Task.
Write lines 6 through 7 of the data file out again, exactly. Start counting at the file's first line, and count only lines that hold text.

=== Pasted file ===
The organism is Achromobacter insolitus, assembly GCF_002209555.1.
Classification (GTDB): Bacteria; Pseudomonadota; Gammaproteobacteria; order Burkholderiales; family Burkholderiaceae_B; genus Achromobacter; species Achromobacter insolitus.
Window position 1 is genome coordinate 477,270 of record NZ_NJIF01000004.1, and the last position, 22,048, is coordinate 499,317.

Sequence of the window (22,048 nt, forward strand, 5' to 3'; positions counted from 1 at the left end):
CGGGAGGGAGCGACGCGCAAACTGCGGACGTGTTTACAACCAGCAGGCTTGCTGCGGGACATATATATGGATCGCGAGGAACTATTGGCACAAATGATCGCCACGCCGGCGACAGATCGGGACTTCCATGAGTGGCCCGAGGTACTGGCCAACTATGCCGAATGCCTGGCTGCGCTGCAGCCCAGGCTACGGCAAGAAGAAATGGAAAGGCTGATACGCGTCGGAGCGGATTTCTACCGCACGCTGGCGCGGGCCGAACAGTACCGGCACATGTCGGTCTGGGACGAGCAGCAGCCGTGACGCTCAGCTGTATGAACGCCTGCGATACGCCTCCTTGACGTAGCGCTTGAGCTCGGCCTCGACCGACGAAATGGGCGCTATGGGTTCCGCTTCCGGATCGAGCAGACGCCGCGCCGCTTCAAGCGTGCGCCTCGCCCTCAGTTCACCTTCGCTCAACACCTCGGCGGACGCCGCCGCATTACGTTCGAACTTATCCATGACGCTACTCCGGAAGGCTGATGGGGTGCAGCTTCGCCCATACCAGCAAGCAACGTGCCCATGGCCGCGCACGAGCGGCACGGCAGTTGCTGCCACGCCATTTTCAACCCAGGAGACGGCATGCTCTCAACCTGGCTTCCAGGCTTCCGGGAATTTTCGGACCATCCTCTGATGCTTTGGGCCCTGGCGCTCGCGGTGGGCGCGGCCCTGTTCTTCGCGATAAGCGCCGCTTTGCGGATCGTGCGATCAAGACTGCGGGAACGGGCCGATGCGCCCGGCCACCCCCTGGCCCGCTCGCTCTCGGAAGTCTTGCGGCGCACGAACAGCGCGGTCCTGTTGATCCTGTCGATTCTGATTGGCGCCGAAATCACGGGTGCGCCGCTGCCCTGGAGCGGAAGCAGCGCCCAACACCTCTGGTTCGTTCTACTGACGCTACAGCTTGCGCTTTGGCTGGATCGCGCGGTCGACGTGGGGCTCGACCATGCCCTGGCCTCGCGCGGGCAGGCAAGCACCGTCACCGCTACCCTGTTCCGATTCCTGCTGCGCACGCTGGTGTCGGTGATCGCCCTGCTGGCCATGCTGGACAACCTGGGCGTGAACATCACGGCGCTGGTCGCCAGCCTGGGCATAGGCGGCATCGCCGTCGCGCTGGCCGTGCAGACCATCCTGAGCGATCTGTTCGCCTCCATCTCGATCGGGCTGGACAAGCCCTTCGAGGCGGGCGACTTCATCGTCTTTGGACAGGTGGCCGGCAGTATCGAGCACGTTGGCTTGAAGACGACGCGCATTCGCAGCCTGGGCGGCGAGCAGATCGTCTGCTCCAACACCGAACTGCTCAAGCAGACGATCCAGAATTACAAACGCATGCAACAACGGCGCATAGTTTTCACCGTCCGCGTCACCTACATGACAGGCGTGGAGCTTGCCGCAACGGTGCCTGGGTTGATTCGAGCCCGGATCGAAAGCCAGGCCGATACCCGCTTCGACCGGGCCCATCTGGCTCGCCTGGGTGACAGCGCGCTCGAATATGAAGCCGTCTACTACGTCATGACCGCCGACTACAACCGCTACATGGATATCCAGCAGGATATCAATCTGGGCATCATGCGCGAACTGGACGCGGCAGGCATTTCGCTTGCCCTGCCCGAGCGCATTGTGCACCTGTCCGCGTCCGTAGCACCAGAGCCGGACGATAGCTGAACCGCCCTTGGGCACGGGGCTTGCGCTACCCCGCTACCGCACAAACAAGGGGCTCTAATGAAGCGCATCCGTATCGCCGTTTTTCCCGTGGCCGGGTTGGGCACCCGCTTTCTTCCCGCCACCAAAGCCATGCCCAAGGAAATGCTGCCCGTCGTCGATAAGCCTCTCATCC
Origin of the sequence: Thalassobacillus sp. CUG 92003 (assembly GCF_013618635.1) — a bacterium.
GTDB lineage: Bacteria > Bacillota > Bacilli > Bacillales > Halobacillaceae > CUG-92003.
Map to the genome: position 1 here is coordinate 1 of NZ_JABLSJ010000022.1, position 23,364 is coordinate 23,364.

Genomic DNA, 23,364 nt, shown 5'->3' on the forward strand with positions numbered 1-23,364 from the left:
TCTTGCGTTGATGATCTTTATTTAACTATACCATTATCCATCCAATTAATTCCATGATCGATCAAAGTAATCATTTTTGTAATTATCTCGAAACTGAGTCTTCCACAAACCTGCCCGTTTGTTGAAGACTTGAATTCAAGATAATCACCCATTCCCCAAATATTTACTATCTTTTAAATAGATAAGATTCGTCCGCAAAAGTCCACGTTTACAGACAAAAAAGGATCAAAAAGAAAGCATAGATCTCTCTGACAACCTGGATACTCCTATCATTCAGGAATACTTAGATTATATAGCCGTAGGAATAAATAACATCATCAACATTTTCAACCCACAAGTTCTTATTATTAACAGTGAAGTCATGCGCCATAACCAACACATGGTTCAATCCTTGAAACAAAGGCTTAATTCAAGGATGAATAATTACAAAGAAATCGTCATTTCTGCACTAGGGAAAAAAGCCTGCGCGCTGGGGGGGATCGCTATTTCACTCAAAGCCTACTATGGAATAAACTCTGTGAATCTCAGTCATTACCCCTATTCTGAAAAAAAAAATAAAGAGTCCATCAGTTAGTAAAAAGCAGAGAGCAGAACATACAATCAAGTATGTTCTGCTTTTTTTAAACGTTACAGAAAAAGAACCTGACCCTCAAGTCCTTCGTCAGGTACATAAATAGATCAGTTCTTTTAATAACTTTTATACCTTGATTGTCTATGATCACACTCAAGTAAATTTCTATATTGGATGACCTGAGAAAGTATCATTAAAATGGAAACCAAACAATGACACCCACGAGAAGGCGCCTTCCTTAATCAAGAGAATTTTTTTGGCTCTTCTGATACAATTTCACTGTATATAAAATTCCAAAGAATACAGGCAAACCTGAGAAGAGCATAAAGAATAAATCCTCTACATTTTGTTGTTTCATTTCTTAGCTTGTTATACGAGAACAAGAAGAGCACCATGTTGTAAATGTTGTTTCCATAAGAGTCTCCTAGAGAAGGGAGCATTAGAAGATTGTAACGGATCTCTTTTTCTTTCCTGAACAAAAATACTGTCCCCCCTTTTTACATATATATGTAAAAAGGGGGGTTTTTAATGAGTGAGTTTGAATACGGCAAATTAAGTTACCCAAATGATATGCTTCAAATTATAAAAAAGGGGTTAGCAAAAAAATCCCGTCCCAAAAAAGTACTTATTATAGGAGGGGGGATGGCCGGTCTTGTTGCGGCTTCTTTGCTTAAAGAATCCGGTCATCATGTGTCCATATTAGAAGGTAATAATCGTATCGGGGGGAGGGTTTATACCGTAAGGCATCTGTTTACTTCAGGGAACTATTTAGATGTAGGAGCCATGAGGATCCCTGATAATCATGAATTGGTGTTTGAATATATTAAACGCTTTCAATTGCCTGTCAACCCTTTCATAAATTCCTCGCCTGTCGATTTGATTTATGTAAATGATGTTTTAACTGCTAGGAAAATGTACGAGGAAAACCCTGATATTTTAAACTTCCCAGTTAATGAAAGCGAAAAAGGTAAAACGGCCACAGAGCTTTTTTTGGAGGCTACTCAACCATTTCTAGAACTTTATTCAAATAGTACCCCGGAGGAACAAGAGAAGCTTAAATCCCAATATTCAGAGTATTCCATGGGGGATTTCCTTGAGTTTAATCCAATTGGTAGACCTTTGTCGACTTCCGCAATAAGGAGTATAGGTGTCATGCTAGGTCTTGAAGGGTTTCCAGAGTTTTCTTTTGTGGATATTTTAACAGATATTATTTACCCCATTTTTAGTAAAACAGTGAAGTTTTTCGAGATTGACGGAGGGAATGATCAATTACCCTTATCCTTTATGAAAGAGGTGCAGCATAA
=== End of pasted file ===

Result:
Origin of the sequence: Thalassobacillus sp. CUG 92003 (assembly GCF_013618635.1) — a bacterium.
GTDB lineage: Bacteria > Bacillota > Bacilli > Bacillales > Halobacillaceae > CUG-92003.